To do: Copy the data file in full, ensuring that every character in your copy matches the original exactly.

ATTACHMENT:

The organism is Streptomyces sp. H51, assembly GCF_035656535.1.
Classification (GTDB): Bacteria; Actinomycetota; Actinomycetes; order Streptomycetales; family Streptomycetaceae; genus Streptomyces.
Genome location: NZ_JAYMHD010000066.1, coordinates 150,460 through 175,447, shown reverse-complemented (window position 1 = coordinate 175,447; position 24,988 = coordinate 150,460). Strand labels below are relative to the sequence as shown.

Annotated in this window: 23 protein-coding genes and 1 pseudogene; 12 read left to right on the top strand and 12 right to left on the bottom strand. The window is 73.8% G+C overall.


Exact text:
The organism is Streptomyces sp. H51, assembly GCF_035656535.1.
Classification (GTDB): Bacteria; Actinomycetota; Actinomycetes; order Streptomycetales; family Streptomycetaceae; genus Streptomyces.
Genome location: NZ_JAYMHD010000066.1, coordinates 150,460 through 175,447, shown reverse-complemented (window position 1 = coordinate 175,447; position 24,988 = coordinate 150,460). Strand labels below are relative to the sequence as shown.

Annotated in this window: 23 protein-coding genes and 1 pseudogene; 12 read left to right on the top strand and 12 right to left on the bottom strand. The window is 73.8% G+C overall.